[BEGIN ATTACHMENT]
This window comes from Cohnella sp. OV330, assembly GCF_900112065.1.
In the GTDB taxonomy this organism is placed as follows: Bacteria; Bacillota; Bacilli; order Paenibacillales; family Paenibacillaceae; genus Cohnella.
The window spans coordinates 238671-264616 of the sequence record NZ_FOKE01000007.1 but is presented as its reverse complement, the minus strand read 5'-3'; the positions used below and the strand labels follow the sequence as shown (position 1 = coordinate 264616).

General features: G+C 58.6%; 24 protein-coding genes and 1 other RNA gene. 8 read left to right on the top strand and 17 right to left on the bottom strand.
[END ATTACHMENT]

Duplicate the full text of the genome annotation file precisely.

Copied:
This window comes from Cohnella sp. OV330, assembly GCF_900112065.1.
In the GTDB taxonomy this organism is placed as follows: Bacteria; Bacillota; Bacilli; order Paenibacillales; family Paenibacillaceae; genus Cohnella.
The window spans coordinates 238671-264616 of the sequence record NZ_FOKE01000007.1 but is presented as its reverse complement, the minus strand read 5'-3'; the positions used below and the strand labels follow the sequence as shown (position 1 = coordinate 264616).

General features: G+C 58.6%; 24 protein-coding genes and 1 other RNA gene. 8 read left to right on the top strand and 17 right to left on the bottom strand.